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Virginia

Trusting the Wrong People

Current Virginia laws are murky on financial exploitation

 
woman standing by window, Peggy Friedenberg backs efforts to protect people from financial abuse

When her mother was swindled by a "friend," Peggy Friedenberg, 66, of Richmond, intervened. She backs AARP's efforts to pass a new law to protect older people from this kind of financial manipulation. — Jared Soares

Peggy Friedenberg wondered why a woman who appeared at her mother's Richmond condo building was willing to cook, clean and drive her mother on errands around town.

Soon there were troubling incidents: Friedenberg's mother, then 84, fired her longtime housekeeper and hired the woman. Jewelry disappeared. Large credit card bills mounted.

Finally, after two years, Friedenberg found a check that her mother wrote to an attorney.

Her mother tearfully confessed: "I'm not sure what I signed."

Those papers transferred the deed on her mother's condo to the woman and created a new will with the woman as a major beneficiary.

Experiences such as this are heartbreaking, said Friedenberg, 66, of Richmond, an AARP volunteer at the state legislature. The victims "haven't done anything to bring it on themselves except trust someone."

High price for trust

Trusting the wrong person can be costly, according to a 2010 University of Virginia study of 54 older adults across the state who were victims of financial abuse. It showed they lost an average of almost $88,000, typically when someone close to them exploited their finances. Some losses were as high as $750,000.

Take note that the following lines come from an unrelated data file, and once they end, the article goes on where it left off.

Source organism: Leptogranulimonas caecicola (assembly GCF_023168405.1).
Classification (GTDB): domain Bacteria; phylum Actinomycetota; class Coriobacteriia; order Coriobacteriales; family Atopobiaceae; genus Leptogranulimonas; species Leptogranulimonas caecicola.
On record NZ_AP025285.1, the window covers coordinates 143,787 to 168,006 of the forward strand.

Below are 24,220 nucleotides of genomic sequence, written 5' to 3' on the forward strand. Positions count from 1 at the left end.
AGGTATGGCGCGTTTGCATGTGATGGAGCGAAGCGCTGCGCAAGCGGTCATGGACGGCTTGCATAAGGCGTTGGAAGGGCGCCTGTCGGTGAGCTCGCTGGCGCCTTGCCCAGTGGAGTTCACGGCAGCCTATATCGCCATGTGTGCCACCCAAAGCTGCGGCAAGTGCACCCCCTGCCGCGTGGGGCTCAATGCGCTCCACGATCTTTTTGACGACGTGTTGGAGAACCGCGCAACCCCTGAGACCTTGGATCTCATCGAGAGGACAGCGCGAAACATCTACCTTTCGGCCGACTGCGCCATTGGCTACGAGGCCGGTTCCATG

The problem is getting worse. Reports of financial exploitation of the elderly made to the state Adult Protective Services office increased 38 percent from 2009 to 2011.

For the fifth year in a row, AARP Virginia will lobby the General Assembly next year to pass a bill that would make it a crime for family members, caregivers or others in a position of trust to manipulate another adult's finances for their own benefit. The penalty for conviction would be up to 20 years in prison.

Currently, "it's not particularly clear in the law how to prosecute these abuses," said Michael Huberman, a deputy commonwealth's attorney for Henrico County who trains law enforcement officers and other prosecutors about financial exploitation of older people.

Charges such as larceny or embezzlement don't always apply, even in cases where suspects claim an adult, determined to be incapacitated at the time, willingly signed over a power of attorney or gave money or property as a gift, he said.

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Elder abuse is becoming more common in the United States. But public awareness has been slow to develop.

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